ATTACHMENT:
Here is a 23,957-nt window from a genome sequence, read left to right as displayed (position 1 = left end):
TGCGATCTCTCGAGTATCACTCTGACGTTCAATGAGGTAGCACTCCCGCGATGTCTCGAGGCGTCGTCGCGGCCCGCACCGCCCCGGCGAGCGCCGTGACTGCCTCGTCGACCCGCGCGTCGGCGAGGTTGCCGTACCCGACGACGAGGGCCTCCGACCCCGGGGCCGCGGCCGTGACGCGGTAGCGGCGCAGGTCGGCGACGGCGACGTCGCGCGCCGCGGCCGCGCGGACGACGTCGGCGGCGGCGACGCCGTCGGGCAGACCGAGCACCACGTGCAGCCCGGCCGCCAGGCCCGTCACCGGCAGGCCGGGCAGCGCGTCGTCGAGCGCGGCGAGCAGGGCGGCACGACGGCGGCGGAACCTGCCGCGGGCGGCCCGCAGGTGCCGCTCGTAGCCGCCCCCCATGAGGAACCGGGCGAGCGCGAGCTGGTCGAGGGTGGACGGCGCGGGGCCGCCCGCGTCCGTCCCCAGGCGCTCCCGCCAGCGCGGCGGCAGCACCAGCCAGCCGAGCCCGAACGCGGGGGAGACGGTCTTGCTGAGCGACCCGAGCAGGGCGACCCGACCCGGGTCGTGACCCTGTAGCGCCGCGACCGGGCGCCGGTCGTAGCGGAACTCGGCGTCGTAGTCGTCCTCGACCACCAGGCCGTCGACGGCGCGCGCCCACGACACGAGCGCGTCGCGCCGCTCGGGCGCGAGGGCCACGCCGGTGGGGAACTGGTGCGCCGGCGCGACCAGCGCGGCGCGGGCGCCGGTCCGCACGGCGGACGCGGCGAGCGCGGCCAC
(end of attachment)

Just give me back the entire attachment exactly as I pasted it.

Here is a 23,957-nt window from a genome sequence, read left to right as displayed (position 1 = left end):
TGCGATCTCTCGAGTATCACTCTGACGTTCAATGAGGTAGCACTCCCGCGATGTCTCGAGGCGTCGTCGCGGCCCGCACCGCCCCGGCGAGCGCCGTGACTGCCTCGTCGACCCGCGCGTCGGCGAGGTTGCCGTACCCGACGACGAGGGCCTCCGACCCCGGGGCCGCGGCCGTGACGCGGTAGCGGCGCAGGTCGGCGACGGCGACGTCGCGCGCCGCGGCCGCGCGGACGACGTCGGCGGCGGCGACGCCGTCGGGCAGACCGAGCACCACGTGCAGCCCGGCCGCCAGGCCCGTCACCGGCAGGCCGGGCAGCGCGTCGTCGAGCGCGGCGAGCAGGGCGGCACGACGGCGGCGGAACCTGCCGCGGGCGGCCCGCAGGTGCCGCTCGTAGCCGCCCCCCATGAGGAACCGGGCGAGCGCGAGCTGGTCGAGGGTGGACGGCGCGGGGCCGCCCGCGTCCGTCCCCAGGCGCTCCCGCCAGCGCGGCGGCAGCACCAGCCAGCCGAGCCCGAACGCGGGGGAGACGGTCTTGCTGAGCGACCCGAGCAGGGCGACCCGACCCGGGTCGTGACCCTGTAGCGCCGCGACCGGGCGCCGGTCGTAGCGGAACTCGGCGTCGTAGTCGTCCTCGACCACCAGGCCGTCGACGGCGCGCGCCCACGACACGAGCGCGTCGCGCCGCTCGGGCGCGAGGGCCACGCCGGTGGGGAACTGGTGCGCCGGCGCGACCAGCGCGGCGCGGGCGCCGGTCCGCACGGCGGACGCGGCGAGCGCGGCCAC